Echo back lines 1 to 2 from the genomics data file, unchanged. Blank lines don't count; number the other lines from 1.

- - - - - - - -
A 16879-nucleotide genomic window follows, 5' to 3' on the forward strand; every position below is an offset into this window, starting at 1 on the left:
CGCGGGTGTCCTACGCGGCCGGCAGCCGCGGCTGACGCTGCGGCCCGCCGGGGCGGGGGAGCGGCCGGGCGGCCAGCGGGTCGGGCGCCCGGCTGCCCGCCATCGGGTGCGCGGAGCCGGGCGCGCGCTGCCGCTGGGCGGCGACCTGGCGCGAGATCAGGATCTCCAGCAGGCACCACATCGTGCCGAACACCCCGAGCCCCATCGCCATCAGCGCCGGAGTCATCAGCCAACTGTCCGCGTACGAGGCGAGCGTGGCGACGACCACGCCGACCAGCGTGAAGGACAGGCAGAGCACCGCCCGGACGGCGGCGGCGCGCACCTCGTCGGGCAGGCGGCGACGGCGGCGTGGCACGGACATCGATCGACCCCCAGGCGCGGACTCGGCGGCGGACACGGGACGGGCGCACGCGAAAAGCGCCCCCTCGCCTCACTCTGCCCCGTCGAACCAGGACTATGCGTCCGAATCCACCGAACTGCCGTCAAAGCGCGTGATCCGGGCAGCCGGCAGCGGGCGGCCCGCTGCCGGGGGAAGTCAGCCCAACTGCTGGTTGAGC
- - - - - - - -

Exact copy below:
A 16879-nucleotide genomic window follows, 5' to 3' on the forward strand; every position below is an offset into this window, starting at 1 on the left:
CGCGGGTGTCCTACGCGGCCGGCAGCCGCGGCTGACGCTGCGGCCCGCCGGGGCGGGGGAGCGGCCGGGCGGCCAGCGGGTCGGGCGCCCGGCTGCCCGCCATCGGGTGCGCGGAGCCGGGCGCGCGCTGCCGCTGGGCGGCGACCTGGCGCGAGATCAGGATCTCCAGCAGGCACCACATCGTGCCGAACACCCCGAGCCCCATCGCCATCAGCGCCGGAGTCATCAGCCAACTGTCCGCGTACGAGGCGAGCGTGGCGACGACCACGCCGACCAGCGTGAAGGACAGGCAGAGCACCGCCCGGACGGCGGCGGCGCGCACCTCGTCGGGCAGGCGGCGACGGCGGCGTGGCACGGACATCGATCGACCCCCAGGCGCGGACTCGGCGGCGGACACGGGACGGGCGCACGCGAAAAGCGCCCCCTCGCCTCACTCTGCCCCGTCGAACCAGGACTATGCGTCCGAATCCACCGAACTGCCGTCAAAGCGCGTGATCCGGGCAGCCGGCAGCGGGCGGCCCGCTGCCGGGGGAAGTCAGCCCAACTGCTGGTTGAGC